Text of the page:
90% of firefighters suffer psychological trauma, expert tells Knesset committee

Safety engineer Dr. Mark Lugasi presented research into the situation of firefighters: More than 43 percent have been hurt in work accidents.

January 1, 2014 02:34
1 minute read.
A fireman prepares equipment in Beit Shemesh.

A fireman prepares equipment in Beit Shemesh.. (photo credit: Marc Israel Sellem/The Jerusalem Post)

Nine out of 10 firemen suffer from symptoms of psychological trauma, according to an expert who spoke before a session of the Knesset Labor, Social Welfare and Health Committee on Tuesday.

The meeting was part of a day to honor the Israel Fire Service and its personnel.

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Safety engineer Dr. Mark Lugasi presented research into the situation of firefighters: More than 43 percent have been hurt in work accidents.

Fully 24% of those who actually fight fires suffer from post-traumatic stress disorder and 67% suffer from partial trauma – compared to 5% and 45%, respectively, in the general population.

According to Lugasi, firemen who undergo blood tests have significantly higher cholesterol and glucose levels than the general population.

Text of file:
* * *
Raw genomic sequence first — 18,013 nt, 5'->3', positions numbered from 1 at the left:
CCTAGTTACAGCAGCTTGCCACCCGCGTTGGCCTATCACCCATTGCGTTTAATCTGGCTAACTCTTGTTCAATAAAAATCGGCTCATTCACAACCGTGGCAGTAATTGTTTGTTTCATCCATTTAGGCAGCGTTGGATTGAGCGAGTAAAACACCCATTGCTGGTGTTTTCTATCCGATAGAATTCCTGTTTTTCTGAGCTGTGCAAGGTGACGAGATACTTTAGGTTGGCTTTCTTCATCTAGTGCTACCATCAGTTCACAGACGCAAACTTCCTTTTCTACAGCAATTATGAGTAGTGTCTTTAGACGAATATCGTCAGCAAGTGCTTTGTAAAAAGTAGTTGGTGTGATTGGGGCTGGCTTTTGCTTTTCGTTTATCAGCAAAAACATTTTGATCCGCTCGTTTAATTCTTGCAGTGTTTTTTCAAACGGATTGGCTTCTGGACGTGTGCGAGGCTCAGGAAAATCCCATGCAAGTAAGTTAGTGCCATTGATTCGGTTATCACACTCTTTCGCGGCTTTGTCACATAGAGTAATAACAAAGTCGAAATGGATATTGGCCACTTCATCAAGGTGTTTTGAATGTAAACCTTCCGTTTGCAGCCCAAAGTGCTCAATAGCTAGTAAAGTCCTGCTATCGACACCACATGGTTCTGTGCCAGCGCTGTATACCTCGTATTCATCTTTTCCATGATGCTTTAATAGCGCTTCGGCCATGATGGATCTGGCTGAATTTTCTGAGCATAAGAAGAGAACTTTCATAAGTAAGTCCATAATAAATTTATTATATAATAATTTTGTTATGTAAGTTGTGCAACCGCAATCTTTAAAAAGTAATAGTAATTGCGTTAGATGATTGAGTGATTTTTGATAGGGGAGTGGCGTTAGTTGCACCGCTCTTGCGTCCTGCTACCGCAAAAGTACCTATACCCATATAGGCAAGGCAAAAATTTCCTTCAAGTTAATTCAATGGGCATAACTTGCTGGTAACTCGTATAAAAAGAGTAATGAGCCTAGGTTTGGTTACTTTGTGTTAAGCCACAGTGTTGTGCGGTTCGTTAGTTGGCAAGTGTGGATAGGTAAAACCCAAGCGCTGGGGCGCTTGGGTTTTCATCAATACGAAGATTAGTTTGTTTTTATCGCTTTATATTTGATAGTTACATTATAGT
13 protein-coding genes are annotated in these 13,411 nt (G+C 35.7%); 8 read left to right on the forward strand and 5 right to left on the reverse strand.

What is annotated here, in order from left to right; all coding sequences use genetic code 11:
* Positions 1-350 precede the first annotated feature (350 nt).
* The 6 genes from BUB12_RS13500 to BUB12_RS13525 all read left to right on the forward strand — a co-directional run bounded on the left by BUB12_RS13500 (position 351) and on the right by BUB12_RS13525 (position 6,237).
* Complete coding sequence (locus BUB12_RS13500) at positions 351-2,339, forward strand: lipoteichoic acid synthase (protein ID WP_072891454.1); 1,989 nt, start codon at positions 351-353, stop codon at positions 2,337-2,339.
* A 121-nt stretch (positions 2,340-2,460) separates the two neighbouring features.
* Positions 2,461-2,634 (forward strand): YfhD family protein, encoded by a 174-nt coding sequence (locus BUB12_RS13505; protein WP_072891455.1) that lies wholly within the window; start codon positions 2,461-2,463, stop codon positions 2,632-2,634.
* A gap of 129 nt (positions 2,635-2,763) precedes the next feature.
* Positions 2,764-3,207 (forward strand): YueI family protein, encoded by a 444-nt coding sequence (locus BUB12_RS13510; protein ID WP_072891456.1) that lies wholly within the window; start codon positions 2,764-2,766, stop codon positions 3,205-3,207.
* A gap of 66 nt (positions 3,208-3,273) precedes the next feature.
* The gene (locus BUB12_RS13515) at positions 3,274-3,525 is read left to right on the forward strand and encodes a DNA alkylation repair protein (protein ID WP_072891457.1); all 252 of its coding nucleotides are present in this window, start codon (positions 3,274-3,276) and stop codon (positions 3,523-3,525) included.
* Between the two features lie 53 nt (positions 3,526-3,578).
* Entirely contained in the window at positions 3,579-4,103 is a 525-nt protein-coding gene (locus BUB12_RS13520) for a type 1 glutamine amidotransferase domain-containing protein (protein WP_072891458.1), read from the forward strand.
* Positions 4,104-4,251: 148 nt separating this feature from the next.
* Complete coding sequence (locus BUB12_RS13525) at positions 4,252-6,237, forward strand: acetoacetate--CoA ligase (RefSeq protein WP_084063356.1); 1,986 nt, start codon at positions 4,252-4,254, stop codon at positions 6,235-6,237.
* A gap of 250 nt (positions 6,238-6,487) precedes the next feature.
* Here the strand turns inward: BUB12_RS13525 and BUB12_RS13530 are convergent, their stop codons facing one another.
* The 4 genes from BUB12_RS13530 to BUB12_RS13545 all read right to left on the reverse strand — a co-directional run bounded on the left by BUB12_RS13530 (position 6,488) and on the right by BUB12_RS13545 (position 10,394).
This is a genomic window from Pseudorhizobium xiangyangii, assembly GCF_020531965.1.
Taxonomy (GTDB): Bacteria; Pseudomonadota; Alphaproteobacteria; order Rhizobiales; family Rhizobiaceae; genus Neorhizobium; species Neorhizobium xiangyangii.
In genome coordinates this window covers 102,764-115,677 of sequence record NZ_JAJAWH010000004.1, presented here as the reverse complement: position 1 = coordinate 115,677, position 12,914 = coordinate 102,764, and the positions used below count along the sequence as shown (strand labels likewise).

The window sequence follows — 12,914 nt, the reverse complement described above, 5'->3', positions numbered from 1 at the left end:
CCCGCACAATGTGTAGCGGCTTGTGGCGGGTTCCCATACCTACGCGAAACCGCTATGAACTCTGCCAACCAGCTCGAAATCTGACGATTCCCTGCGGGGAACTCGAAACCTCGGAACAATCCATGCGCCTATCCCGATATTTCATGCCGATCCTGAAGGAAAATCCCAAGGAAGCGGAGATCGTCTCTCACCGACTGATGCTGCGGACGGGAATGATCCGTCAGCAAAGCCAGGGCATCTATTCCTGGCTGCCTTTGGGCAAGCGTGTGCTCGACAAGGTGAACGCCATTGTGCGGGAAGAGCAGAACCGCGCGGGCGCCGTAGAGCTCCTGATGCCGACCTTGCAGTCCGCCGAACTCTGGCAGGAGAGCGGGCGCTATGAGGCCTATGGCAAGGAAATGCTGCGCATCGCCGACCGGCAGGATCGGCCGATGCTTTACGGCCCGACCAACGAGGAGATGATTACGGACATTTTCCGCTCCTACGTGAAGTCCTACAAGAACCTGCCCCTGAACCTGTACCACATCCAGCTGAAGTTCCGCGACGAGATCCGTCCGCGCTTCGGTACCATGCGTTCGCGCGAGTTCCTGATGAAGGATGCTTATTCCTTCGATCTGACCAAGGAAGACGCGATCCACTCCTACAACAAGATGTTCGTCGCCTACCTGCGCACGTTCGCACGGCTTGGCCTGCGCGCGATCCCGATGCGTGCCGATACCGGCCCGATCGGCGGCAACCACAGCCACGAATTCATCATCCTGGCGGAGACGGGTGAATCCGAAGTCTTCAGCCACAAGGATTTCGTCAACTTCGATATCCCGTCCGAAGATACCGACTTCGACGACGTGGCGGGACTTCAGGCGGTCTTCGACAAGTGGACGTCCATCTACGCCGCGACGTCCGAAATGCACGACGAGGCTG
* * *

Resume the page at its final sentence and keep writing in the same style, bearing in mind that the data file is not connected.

“They are exposed to a wide variety of dangers, including collapsed buildings, dangerous chemicals, missiles and rockets, accidents, terrorism, natural disasters and more,” he continued.

The chief of the Fire Service, Shahar Ayalon, added firemen have poor lifestyles and quality of life. “There is inadequate information and research into the field. Quite a few firemen suffer from cancer and are being treatment. Much needs to be done in this field,” he said.

“The government does not recognize any medical condition as an occupational disease among firemen,” said Lior Tomashin, a lawyer representing them. “The ‘workplace’ of firemen changes all the time, so one can never prove a connection.

In addition, some occupational diseases break out a decade after exposure. So far, the National Insurance Institute has recognized eight types of cancer as connected to the profession, but every [disability] committee physician can decide differently about the disease.”

The lawyer added that firemen do not undergo periodic health checkups, and many die as a result of chronic diseases.

Yeshayahu Bar-Dov, deputy director-general for manpower in the Fire Service, promised that it will appoint an occupational physician and carry out periodic tests, as well as give regular sessions on protection. During the third quarter of 2013, 60 firefighters were injured, 60 more developed illnesses that lasted more than two weeks and four were diagnosed with cancer.

Deputy Knesset committee chairman Ya’acov Marji (Shas) said that if regulations to recognize occupational diseases among firefighters are not put in place, he would initiate legislation to do so. “We are not a Third World country,” he said.

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